Jayland, who also worked for Amazon for a time, told his sister that he didn’t want to be anyone’s employee, so he started working for DoorDash, where he could make his own hours.
That was about six months ago, about February 2022.
Life for Jaymeisha and Jayland moved along nicely, a young woman with a large, radiant smile and a man who fancied himself as String Bean, each consumed with the love each felt for the other.
Until May 28.
Just after 1 a.m., Jaymeisha was riding in a 2003 Ford E-150 van traveling south on Interstate 71 near Lebanon, Ohio, roughly three hours southeast of Akron. A semi-truck hit the rear of the van, ejecting one of its occupants, according to the Ohio Highway Patrol report.
The woman lay on the dark road — the report notes there were no lights illuminating the roadway — and was hit by a passing car that didn’t stop.
Jaymeisha Beasley was dead.
“It’s too depressing to talk about,” Pamela Walker said.
DeJournett, the pastor and cousin, didn’t speak to Jayland Walker between the time of the accident and his death, but he did speak to other family members. “Of course, he was sad, but he was working his way through it, from what I heard. Anybody would be shaken up,” to lose someone who was so close.
Jayland went to family birthday parties, visited his mother and kept going to work. In other words, he kept up his routine.
“No one from Jayland Walker’s family noticed any unusual behavior,” according to the family attorney, Bobby DiCello. DiCello had told reporters that Jayland had acted “bizarre” the last two days of his life. But a spokesperson from his office told theGrio that by “bizarre,” he meant running from police.
On June 26, Jayland Walker stopped by his mother’s house after he finished helping his grandmother put some furniture on her porch. Pamela Walker didn’t sense anything out of the ordinary. He came in, hugged his sister and talked. Jada thought he would stay a little longer because he hadn’t been around recently. But he said he had to leave, so Jada and her mother did what they normally do.
Jada hugged her brother, said I love you and ‘be easy,” their way of saying take care.
Then, Jayland’s mother walked him to the door.
“I always would walk to the door to watch him leave,” Pamela Walker said. She stopped for a few seconds, closed her eyes, and pursed her lips as her voice cracked. Jada, sitting to her mother’s right, gently rubbed her shoulder.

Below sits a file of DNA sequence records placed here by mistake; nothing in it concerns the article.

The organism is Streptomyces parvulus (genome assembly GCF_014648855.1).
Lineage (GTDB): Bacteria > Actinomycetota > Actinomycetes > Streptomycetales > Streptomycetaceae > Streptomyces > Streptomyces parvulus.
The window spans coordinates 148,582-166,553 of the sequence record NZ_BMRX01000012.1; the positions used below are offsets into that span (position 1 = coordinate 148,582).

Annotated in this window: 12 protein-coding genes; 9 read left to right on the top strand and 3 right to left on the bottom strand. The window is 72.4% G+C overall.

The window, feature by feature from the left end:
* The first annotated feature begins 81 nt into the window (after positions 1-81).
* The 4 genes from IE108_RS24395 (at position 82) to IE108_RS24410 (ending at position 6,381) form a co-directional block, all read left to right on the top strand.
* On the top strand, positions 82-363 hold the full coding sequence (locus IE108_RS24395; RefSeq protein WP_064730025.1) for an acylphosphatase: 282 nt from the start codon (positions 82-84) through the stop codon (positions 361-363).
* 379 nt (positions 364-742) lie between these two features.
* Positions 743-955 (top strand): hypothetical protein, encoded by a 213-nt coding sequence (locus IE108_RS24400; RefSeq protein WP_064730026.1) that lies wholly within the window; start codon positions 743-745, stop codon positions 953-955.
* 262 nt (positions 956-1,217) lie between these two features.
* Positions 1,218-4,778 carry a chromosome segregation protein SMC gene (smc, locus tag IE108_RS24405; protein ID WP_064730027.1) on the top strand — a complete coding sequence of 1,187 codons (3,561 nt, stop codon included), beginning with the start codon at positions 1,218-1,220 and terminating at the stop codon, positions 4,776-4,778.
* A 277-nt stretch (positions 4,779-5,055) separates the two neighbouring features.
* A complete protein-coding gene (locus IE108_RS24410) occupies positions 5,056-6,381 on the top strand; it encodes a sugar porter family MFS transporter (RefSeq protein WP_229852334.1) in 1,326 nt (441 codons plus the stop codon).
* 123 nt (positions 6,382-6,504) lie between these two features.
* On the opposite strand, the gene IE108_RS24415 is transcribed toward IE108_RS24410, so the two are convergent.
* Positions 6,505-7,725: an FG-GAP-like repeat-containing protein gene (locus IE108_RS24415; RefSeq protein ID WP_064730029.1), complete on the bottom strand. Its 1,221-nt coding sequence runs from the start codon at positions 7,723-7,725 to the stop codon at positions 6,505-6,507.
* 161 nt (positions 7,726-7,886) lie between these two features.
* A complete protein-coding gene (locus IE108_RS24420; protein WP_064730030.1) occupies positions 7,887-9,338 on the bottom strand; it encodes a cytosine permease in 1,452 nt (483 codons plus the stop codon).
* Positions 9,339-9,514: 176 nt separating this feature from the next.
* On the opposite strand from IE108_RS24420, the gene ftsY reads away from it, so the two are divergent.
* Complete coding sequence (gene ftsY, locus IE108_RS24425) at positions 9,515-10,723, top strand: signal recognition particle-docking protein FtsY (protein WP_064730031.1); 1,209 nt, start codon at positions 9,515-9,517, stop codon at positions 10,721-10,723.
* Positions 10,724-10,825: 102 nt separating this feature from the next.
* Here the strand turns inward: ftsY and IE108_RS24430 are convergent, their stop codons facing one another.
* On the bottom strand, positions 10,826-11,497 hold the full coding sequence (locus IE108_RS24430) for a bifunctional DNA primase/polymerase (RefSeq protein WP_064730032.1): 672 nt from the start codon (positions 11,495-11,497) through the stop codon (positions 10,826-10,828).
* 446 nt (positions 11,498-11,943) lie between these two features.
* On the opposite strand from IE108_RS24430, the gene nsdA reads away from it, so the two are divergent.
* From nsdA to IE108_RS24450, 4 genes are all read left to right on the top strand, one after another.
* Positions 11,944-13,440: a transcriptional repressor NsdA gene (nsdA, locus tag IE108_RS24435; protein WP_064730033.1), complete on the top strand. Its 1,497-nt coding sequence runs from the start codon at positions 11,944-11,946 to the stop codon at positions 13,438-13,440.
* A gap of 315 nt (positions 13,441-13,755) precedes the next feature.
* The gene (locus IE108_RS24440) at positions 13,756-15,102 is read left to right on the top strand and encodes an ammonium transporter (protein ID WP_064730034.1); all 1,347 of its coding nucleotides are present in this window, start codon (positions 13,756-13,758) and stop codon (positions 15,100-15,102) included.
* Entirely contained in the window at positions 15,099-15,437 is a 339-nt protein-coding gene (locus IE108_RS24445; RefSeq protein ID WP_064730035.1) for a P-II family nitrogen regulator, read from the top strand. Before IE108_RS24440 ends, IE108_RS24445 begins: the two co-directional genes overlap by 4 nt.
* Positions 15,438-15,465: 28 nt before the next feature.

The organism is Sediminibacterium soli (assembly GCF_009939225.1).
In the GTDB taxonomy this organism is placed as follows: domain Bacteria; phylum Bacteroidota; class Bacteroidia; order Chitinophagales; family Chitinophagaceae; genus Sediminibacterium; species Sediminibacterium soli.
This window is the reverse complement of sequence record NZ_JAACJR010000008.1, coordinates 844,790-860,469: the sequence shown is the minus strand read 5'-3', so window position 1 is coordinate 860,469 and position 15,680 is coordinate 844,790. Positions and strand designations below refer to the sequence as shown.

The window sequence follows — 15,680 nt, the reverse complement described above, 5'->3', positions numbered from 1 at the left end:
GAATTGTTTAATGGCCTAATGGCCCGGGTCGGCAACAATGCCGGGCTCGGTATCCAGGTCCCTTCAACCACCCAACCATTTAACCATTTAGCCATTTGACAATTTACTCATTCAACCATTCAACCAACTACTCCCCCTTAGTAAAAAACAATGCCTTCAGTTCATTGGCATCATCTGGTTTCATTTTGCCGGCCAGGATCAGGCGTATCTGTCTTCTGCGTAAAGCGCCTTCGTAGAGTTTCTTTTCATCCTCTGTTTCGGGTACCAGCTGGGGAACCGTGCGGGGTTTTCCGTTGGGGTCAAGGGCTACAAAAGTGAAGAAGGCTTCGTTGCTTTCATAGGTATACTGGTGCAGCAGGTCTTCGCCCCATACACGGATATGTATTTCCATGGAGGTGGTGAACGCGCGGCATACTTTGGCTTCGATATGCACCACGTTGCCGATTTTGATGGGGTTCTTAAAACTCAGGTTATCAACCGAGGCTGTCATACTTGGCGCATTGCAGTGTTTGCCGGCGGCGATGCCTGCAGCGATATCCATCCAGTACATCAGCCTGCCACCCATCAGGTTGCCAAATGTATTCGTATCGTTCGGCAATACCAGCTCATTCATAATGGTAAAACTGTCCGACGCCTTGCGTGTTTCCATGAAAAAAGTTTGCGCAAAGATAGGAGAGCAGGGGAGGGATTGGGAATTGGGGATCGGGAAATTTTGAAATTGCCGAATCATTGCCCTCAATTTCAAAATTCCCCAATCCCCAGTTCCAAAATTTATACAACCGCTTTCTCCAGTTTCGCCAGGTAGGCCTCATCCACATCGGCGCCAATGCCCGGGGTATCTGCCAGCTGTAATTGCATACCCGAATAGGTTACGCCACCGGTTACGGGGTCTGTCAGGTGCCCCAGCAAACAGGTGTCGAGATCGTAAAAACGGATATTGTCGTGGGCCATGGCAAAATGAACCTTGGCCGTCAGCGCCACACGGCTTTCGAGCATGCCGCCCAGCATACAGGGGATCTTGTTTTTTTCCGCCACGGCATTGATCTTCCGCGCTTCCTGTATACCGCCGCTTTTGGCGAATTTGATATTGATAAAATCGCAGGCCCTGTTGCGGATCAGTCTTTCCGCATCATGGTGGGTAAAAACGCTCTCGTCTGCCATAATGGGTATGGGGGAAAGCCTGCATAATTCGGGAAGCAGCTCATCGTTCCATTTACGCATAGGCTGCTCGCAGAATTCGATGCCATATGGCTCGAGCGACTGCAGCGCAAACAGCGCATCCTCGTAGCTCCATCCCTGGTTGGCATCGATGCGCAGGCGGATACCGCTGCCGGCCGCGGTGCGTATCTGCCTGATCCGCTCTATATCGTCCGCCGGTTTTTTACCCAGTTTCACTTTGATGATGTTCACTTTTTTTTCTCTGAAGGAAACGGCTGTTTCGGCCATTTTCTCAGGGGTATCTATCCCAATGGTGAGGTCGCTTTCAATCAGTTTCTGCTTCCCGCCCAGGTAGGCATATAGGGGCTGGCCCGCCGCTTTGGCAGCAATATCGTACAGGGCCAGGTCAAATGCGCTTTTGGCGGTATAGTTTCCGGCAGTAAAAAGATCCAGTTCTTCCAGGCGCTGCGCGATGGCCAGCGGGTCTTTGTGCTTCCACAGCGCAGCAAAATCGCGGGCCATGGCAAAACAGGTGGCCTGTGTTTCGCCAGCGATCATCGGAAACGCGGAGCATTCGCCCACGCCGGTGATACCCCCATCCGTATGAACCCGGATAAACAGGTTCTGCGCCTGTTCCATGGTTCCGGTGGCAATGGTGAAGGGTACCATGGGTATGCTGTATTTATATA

“I always stand there while he gets in the car, watch him start it up. I’d watch him drive off, and I’d give him the peace sign,” kissing her fingers inward and then turning them outward turned her son. “And I would watch him until I couldn’t.”
Jayland drove away that afternoon.
Hours later, Akron police called Pamela Walker and asked if they could come to her house. They wanted to talk to her — they wouldn’t say why — but said it would be best to meet in person.
Two detectives knocked on the door and told her Jayland was dead. Pamela Walker screamed. She said she doesn’t remember much else. The day remains a blank, a blur.
These are the events leading to Jayland’s death, according to Akron Police Department reports.
On June 27, about 12:30 a.m., police attempted to initiate a traffic stop, but they said Jayland kept going, and police began a pursuit that lasted about six minutes. During the chase, police say “a sound consistent with a gunshot can be heard” from the fleeing vehicle.
The chase continued before Jayland slowed the car and got out while it was still moving. He was wearing a ski mask, and exited the passenger-side door and ran. Police pursued him and say he turned toward officers and made a movement toward his waist area.
After chasing Jayland for about 10 seconds, police fired a volley of shots that lasted, on the video, about six seconds.
Jayland Walker crumbled to the ground and bodycam footage shows police continuing to fire as he lay on the pavement. Police told WEWS-TV they handcuffed Walker afterward because they didn’t know if he posed a threat.
He was pronounced dead at the scene. Police said Walker was unarmed when he was shot but said they found at least three items in his car — a handgun, a loaded magazine and Jayland’s engagement band, a precious item the family has yet to get back from the police.